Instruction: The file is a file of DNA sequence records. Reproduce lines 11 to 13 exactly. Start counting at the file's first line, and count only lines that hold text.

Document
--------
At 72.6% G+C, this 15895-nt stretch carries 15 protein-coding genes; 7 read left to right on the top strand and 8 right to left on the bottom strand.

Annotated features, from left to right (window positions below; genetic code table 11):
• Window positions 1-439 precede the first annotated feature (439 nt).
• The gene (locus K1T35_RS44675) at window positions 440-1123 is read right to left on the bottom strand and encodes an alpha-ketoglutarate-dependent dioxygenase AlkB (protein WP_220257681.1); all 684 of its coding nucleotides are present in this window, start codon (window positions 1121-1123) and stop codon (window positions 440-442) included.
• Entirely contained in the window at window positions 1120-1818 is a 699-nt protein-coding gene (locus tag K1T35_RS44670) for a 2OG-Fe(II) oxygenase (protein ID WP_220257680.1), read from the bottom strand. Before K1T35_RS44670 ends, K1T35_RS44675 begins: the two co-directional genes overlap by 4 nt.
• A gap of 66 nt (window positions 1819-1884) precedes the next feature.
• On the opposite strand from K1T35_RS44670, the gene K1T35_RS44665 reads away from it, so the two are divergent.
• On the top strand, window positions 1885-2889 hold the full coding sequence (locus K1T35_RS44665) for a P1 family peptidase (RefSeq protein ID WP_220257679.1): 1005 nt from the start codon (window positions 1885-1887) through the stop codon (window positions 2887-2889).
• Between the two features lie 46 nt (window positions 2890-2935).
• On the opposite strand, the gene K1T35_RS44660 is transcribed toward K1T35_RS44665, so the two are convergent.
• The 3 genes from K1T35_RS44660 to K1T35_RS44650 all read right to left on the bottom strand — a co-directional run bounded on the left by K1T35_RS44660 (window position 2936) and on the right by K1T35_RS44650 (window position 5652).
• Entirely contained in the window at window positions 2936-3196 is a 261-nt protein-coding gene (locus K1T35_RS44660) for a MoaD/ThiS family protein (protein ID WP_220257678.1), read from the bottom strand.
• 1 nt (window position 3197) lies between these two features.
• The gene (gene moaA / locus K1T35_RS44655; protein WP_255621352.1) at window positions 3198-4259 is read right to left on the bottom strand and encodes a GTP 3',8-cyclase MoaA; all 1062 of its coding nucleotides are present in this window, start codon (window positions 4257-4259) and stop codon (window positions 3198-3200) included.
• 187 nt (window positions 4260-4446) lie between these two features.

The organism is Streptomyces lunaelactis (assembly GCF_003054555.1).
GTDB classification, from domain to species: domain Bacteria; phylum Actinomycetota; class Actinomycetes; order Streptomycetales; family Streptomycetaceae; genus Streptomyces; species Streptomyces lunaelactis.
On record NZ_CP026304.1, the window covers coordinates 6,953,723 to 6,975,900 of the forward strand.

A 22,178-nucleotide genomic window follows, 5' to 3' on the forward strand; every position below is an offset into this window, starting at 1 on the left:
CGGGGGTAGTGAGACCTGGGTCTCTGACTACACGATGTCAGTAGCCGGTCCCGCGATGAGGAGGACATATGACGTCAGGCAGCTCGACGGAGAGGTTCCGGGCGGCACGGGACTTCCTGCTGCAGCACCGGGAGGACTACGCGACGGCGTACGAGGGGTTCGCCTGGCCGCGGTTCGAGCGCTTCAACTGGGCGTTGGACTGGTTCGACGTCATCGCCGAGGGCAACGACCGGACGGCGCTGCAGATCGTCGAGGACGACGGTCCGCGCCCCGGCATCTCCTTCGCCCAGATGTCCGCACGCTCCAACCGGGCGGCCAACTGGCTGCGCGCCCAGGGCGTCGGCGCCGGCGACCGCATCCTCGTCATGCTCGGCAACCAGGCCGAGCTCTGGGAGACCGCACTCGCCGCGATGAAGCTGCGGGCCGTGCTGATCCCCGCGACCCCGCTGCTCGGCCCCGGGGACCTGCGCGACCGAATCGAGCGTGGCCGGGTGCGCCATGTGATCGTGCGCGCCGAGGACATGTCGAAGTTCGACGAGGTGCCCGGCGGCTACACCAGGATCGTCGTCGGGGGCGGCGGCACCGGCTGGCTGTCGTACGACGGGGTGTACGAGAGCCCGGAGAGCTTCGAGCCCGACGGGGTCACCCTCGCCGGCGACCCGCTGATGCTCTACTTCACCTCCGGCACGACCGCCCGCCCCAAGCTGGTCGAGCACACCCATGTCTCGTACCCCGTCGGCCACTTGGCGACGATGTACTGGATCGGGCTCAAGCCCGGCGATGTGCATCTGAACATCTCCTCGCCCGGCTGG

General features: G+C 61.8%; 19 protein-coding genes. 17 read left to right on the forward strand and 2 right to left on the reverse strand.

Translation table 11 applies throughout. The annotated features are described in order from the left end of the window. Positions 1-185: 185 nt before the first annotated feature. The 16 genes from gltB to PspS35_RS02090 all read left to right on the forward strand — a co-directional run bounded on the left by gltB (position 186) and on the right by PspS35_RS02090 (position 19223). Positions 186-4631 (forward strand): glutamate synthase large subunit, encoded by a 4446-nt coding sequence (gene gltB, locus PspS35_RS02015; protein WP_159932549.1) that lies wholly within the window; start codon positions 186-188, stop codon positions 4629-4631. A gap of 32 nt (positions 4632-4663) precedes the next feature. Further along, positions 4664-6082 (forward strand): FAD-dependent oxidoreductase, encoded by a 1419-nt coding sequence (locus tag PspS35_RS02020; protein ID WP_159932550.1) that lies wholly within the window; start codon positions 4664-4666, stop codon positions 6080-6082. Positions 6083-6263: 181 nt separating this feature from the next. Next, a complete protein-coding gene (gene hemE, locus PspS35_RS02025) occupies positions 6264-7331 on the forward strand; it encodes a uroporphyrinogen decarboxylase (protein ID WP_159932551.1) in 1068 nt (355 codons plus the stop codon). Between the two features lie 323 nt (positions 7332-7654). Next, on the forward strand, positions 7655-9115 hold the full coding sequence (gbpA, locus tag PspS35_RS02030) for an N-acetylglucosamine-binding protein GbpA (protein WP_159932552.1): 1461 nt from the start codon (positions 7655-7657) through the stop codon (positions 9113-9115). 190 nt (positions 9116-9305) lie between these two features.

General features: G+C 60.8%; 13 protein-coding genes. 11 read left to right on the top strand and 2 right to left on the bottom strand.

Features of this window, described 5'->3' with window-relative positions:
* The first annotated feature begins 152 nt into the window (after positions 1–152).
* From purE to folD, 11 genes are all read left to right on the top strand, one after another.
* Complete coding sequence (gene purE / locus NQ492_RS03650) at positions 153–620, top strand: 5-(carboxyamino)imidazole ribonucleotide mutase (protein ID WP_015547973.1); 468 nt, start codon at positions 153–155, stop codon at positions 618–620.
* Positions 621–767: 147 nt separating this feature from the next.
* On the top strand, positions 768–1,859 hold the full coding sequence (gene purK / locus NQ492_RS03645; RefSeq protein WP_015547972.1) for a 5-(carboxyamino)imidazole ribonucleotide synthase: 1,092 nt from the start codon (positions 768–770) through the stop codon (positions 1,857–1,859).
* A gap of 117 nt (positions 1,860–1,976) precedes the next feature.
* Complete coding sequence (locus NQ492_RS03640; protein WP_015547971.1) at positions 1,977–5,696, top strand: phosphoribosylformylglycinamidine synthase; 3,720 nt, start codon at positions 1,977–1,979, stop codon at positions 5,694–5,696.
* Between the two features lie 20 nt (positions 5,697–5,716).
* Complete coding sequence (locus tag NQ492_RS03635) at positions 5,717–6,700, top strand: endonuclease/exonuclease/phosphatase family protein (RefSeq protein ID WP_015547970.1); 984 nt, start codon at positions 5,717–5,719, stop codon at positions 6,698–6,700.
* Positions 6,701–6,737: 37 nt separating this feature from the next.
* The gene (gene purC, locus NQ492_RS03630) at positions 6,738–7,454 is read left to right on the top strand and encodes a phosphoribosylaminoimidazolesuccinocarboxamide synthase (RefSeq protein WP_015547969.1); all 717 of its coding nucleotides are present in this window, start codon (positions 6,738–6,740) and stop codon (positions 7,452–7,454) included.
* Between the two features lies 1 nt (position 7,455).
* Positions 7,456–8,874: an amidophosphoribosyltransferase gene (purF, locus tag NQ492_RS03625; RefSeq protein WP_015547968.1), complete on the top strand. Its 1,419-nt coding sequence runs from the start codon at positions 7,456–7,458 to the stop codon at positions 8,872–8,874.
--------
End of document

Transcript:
• The 3 genes from K1T35_RS44660 to K1T35_RS44650 all read right to left on the bottom strand — a co-directional run bounded on the left by K1T35_RS44660 (window position 2936) and on the right by K1T35_RS44650 (window position 5652).
• Entirely contained in the window at window positions 2936-3196 is a 261-nt protein-coding gene (locus K1T35_RS44660) for a MoaD/ThiS family protein (protein ID WP_220257678.1), read from the bottom strand.
• 1 nt (window position 3197) lies between these two features.